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Different breeds of dogs get older at different rates in “dog years.”

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Different breeds of dogs get older at different rates in “dog years.”  [#permalink]

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New post 29 Apr 2015, 03:10
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Different breeds of dogs get older at different rates in “dog years.” Livonian wolfhounds age 7 times as fast as humans, whereas Khazarian terriers age 5 times as fast and Akkadian retrievers age 4 times as fast. If Dan bought a newborn Akkadian on January 1, 2010, a newborn Khazarian 1 year later, and a newborn Livonian 1 year after that, in what year will the sum of the dog-year ages of the Akkadian and the Khazarian first be exceeded by twice the age of the Livonian in dog years, rounding all ages down to the nearest integer?

A. 2013
B. 2014
C. 2015
D. 2016
E. 2017

Kudos for a correct solution.

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Re: Different breeds of dogs get older at different rates in “dog years.”  [#permalink]

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New post 29 Apr 2015, 05:10
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Bunuel wrote:
Different breeds of dogs get older at different rates in “dog years.” Livonian wolfhounds age 7 times as fast as humans, whereas Khazarian terriers age 5 times as fast and Akkadian retrievers age 4 times as fast. If Dan bought a newborn Akkadian on January 1, 2010, a newborn Khazarian 1 year later, and a newborn Livonian 1 year after that, in what year will the sum of the dog-year ages of the Akkadian and the Khazarian first be exceeded by twice the age of the Livonian in dog years, rounding all ages down to the nearest integer?

A. 2013
B. 2014
C. 2015
D. 2016
E. 2017

Kudos for a correct solution.


Let's \(x\) denotes number of years.
Then \(L = 7*(x-2)\); \(K = 5*(x-1)\) and \(A = 4x\)

And we need to find \(x\) when \(K+A<2L\)
\(5*(x-1) + 4x < 2*(7*(x-2))\)
\(5x - 5 + 4x < 14x-28\)
\(23 < 5x\)
Ans as we know \(x\) is integer so \(x\) should be \(5\)

\(2010+5 = 2015\)
Answer is C
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Re: Different breeds of dogs get older at different rates in “dog years.”  [#permalink]

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New post 29 Apr 2015, 06:02
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You can solve it by making a table using the values given in the question.

The year when 2L exceeds Sum of A & K is 2015

Hence - C
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Re: Different breeds of dogs get older at different rates in “dog years.”  [#permalink]

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New post 29 Apr 2015, 08:22
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I'm going with C:

I made a chart starting at 2012:
A+K=13
L=0.

Then I added 9 to a+k for each year and 14 to L for each year.

2013:AK=22 L=14
2014:AK=31 L=28
2015:AK=40 L=42

thus, 2015 is the correct answer. => C
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Re: Different breeds of dogs get older at different rates in “dog years.”  [#permalink]

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New post 29 Apr 2015, 15:52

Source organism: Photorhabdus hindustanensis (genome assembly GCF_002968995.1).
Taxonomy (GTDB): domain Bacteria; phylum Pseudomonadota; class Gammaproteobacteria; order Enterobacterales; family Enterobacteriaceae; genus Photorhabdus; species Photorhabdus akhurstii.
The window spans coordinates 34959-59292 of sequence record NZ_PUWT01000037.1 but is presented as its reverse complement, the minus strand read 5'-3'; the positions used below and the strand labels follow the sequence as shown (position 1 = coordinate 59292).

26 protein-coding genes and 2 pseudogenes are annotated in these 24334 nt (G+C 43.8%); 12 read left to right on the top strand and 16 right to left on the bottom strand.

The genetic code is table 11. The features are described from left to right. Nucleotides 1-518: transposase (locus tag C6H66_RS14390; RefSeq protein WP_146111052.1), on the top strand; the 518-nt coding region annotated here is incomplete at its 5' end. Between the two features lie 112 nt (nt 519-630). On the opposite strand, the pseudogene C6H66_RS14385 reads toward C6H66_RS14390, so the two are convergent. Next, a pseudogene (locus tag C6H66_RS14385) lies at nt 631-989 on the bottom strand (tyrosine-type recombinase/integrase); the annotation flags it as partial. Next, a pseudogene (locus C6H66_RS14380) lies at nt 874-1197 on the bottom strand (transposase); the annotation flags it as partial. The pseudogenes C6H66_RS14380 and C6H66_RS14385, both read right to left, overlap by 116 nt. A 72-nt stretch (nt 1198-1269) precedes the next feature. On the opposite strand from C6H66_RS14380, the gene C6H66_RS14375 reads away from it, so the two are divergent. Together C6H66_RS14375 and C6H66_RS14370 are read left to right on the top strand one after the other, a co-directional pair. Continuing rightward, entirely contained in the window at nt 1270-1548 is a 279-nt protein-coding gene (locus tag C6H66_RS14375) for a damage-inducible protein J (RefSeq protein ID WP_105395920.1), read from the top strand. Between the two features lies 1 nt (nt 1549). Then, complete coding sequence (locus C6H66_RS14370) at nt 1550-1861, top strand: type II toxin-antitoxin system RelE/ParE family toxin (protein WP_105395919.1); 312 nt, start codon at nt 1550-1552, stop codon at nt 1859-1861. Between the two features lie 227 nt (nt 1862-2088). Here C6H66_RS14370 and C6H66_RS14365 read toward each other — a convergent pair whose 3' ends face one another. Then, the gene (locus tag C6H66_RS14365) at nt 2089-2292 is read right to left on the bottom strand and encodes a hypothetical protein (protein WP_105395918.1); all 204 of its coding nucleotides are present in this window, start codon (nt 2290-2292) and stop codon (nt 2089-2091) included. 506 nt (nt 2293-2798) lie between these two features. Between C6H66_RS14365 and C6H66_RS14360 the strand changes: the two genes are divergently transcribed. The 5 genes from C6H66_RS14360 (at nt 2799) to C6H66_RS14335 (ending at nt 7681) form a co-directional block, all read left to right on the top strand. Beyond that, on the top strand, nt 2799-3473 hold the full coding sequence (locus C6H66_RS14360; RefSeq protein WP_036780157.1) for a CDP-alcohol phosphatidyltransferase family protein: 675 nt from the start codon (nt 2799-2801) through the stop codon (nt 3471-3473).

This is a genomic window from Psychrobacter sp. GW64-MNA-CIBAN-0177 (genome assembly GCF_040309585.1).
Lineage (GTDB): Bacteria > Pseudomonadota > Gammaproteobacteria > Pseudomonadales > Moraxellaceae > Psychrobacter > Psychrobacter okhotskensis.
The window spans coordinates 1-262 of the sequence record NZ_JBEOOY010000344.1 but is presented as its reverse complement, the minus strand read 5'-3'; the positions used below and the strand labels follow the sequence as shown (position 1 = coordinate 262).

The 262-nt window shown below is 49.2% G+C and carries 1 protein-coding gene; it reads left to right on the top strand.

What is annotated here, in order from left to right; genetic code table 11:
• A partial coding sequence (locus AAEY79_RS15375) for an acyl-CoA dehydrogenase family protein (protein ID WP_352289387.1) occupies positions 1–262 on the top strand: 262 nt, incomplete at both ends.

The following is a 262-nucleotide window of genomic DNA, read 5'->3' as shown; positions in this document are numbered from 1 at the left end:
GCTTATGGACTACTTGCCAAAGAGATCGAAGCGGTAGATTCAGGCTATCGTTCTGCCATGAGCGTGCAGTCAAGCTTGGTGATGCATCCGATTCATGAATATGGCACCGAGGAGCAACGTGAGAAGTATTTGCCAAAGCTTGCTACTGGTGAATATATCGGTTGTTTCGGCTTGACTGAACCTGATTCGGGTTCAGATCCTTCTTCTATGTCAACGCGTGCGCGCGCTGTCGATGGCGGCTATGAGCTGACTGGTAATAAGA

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Livonian wolfhounds age 7 times as fast as humans: 7h
Khazarian terriers age 5 times as fast: 5h
Akkadian retrievers age 4 times as fast: 4h

Only in year 2015 does
Akkadian + Khazarian be less than twice the age of a Livonian
20+20 < 2*21
40<42

Answer: C
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Re: Different breeds of dogs get older at different rates in “dog years.”  [#permalink]

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New post 29 Apr 2015, 23:01
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Bunuel wrote:
Different breeds of dogs get older at different rates in “dog years.” Livonian wolfhounds age 7 times as fast as humans, whereas Khazarian terriers age 5 times as fast and Akkadian retrievers age 4 times as fast. If Dan bought a newborn Akkadian on January 1, 2010, a newborn Khazarian 1 year later, and a newborn Livonian 1 year after that, in what year will the sum of the dog-year ages of the Akkadian and the Khazarian first be exceeded by twice the age of the Livonian in dog years, rounding all ages down to the nearest integer?

A. 2013
B. 2014
C. 2015
D. 2016
E. 2017


Ans: C
in one year A will age 4 years, K will age 5 years, L will age 7 years

sol: A+k 2L
------------------------
2013 22 14
2014 31 28
2015 40 42

2015 is the answer
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Re: Different breeds of dogs get older at different rates in “dog years.”  [#permalink]

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New post 30 Apr 2015, 05:00
After reconsideration, wouldn't the actual event where 2L=K+A come during 2014? At the beginning of 2015 we know that 2L>K+A, so therefore the event should have happened at 2014.
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Re: Different breeds of dogs get older at different rates in “dog years.”  [#permalink]

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New post 30 Apr 2015, 06:07
MarkusKarl wrote:
After reconsideration, wouldn't the actual event where 2L=K+A come during 2014? At the beginning of 2015 we know that 2L>K+A, so therefore the event should have happened at 2014.


All events occur at 1 January. So technically it's 2015 year.
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Re: Different breeds of dogs get older at different rates in “dog years.”  [#permalink]

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New post 30 Apr 2015, 06:58
Harley1980 wrote:
MarkusKarl wrote:
After reconsideration, wouldn't the actual event where 2L=K+A come during 2014? At the beginning of 2015 we know that 2L>K+A, so therefore the event should have happened at 2014.


All events occur at 1 January. So technically it's 2015 year.


At January 1st 2015, 2L=42 and K+A=40, as such 2L has been more than K+A prior to January 1st 2015.

What am I missing?
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Re: Different breeds of dogs get older at different rates in “dog years.”  [#permalink]

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New post 30 Apr 2015, 07:08
MarkusKarl wrote:
Harley1980 wrote:
MarkusKarl wrote:
After reconsideration, wouldn't the actual event where 2L=K+A come during 2014? At the beginning of 2015 we know that 2L>K+A, so therefore the event should have happened at 2014.